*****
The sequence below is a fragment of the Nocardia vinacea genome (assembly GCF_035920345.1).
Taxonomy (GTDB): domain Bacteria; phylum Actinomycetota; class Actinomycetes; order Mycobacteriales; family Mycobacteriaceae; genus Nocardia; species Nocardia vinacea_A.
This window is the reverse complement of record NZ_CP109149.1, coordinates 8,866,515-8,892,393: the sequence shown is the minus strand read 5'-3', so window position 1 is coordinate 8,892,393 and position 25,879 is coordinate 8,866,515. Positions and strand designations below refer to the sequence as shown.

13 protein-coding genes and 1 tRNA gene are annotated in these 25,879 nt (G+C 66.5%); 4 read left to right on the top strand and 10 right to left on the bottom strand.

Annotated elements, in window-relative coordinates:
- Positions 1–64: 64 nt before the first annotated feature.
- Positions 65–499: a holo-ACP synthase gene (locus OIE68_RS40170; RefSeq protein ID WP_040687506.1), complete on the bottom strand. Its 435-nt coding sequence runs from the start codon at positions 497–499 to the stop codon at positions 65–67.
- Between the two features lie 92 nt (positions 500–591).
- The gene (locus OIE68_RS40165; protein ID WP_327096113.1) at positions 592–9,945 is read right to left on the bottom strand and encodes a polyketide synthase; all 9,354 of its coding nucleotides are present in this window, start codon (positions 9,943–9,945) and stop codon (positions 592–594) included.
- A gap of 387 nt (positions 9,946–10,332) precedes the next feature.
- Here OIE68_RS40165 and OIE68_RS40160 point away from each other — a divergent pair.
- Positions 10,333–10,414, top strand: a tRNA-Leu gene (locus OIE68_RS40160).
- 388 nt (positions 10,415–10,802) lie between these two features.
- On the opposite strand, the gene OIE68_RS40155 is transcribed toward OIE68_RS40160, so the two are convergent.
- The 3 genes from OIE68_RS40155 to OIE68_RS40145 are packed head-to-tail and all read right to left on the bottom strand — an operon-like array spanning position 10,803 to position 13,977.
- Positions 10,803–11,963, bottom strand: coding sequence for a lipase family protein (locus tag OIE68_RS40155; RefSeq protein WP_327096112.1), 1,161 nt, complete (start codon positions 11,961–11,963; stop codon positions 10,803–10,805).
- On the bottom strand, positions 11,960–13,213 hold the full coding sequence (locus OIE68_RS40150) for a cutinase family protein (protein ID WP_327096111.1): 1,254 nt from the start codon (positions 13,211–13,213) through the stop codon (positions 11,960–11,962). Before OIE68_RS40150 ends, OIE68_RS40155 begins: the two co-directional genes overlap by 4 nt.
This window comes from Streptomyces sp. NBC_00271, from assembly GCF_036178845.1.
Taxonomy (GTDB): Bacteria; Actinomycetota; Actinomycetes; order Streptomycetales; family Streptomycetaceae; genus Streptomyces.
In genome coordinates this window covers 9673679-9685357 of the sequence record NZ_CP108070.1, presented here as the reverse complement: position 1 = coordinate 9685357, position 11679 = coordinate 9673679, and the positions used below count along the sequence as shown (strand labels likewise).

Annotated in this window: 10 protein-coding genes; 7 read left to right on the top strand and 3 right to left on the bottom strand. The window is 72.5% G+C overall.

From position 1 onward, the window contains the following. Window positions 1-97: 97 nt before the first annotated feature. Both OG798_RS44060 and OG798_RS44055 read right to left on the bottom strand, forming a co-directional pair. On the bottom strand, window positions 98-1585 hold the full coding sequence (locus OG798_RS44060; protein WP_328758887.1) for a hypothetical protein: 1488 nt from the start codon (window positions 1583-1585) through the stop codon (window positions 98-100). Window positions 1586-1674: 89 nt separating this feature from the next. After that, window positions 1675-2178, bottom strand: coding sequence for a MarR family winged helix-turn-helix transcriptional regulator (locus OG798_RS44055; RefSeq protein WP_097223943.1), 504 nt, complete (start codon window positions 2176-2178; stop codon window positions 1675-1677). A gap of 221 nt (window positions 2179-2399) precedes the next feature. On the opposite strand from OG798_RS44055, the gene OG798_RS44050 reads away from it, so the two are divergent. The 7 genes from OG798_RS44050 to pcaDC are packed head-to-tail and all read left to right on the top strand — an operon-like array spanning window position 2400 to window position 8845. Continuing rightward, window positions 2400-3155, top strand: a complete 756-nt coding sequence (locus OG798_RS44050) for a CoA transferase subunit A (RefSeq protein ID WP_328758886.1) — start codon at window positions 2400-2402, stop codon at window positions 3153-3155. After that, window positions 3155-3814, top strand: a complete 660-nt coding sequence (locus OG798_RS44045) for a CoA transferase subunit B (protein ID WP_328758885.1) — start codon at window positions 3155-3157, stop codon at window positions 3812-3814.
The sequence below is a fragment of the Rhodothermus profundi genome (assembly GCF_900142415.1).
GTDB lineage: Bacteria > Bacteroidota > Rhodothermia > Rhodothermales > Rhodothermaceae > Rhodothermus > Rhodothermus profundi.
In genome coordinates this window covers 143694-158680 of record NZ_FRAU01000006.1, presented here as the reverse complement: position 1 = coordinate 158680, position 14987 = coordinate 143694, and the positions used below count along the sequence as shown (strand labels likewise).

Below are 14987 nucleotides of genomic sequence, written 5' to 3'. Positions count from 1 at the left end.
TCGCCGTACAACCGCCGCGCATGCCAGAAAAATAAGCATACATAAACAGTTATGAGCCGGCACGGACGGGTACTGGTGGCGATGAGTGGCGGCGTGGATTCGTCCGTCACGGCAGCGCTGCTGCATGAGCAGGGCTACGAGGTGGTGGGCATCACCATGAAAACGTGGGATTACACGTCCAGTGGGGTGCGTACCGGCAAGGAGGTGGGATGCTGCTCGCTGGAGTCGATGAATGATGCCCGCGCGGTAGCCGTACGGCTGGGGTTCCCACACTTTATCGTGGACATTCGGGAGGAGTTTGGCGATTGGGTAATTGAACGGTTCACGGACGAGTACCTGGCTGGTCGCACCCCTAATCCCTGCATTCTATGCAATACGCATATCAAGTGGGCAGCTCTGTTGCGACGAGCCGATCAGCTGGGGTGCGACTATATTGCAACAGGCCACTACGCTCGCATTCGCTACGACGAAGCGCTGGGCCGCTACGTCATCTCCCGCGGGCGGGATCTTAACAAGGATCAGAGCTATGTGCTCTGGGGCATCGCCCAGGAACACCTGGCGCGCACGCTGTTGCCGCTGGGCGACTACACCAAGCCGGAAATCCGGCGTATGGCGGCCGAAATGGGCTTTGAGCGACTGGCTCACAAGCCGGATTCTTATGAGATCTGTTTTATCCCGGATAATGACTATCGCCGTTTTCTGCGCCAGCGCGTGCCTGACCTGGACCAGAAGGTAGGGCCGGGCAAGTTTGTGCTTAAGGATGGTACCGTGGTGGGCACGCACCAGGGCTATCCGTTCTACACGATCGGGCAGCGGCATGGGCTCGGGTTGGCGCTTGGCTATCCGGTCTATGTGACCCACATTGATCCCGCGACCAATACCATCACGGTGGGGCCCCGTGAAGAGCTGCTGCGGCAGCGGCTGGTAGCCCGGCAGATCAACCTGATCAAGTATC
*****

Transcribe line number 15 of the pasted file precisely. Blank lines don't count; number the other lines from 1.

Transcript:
- The 3 genes from OIE68_RS40155 to OIE68_RS40145 are packed head-to-tail and all read right to left on the bottom strand — an operon-like array spanning position 10,803 to position 13,977.